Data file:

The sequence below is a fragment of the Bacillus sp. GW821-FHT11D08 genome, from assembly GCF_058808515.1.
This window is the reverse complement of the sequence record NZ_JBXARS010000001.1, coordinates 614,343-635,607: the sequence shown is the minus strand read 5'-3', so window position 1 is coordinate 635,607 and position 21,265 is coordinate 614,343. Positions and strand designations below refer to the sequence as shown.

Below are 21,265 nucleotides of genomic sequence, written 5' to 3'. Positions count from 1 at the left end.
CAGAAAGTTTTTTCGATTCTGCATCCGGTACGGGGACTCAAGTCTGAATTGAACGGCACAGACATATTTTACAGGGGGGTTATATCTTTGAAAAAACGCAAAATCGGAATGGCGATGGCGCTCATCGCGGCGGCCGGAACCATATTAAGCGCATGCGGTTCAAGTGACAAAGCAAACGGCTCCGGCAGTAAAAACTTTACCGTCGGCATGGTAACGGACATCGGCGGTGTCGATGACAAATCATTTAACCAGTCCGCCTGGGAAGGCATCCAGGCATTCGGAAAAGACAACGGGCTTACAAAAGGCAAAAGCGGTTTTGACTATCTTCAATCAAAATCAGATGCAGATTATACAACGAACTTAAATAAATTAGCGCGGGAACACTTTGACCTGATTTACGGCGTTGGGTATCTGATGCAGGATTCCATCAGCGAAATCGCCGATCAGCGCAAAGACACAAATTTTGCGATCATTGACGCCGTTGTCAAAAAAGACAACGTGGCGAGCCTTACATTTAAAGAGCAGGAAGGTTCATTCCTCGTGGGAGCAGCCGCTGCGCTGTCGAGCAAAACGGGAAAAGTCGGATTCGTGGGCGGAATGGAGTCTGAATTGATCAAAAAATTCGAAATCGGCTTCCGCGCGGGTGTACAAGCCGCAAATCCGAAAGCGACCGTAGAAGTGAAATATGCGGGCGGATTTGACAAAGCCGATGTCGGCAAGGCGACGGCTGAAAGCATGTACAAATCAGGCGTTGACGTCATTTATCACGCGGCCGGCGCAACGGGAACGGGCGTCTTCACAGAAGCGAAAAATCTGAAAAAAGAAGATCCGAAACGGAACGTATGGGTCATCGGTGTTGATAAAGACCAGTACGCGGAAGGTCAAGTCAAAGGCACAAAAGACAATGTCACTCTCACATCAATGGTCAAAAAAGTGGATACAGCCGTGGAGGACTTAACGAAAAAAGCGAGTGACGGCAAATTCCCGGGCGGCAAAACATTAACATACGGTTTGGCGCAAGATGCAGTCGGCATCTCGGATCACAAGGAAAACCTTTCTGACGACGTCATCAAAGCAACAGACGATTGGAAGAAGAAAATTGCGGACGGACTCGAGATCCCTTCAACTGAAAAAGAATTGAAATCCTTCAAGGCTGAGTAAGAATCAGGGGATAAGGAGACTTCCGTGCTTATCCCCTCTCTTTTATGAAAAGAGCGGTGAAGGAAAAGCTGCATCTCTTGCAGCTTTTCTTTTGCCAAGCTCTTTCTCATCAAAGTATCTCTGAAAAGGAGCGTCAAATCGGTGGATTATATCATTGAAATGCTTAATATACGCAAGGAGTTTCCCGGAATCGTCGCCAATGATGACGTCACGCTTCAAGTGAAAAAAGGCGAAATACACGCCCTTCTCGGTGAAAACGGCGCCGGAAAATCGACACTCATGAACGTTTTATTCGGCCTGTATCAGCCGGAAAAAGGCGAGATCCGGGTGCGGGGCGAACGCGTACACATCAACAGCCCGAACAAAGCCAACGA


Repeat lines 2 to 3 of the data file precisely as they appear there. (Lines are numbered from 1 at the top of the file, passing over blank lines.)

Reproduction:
This window is the reverse complement of the sequence record NZ_JBXARS010000001.1, coordinates 614,343-635,607: the sequence shown is the minus strand read 5'-3', so window position 1 is coordinate 635,607 and position 21,265 is coordinate 614,343. Positions and strand designations below refer to the sequence as shown.

Below are 21,265 nucleotides of genomic sequence, written 5' to 3'. Positions count from 1 at the left end.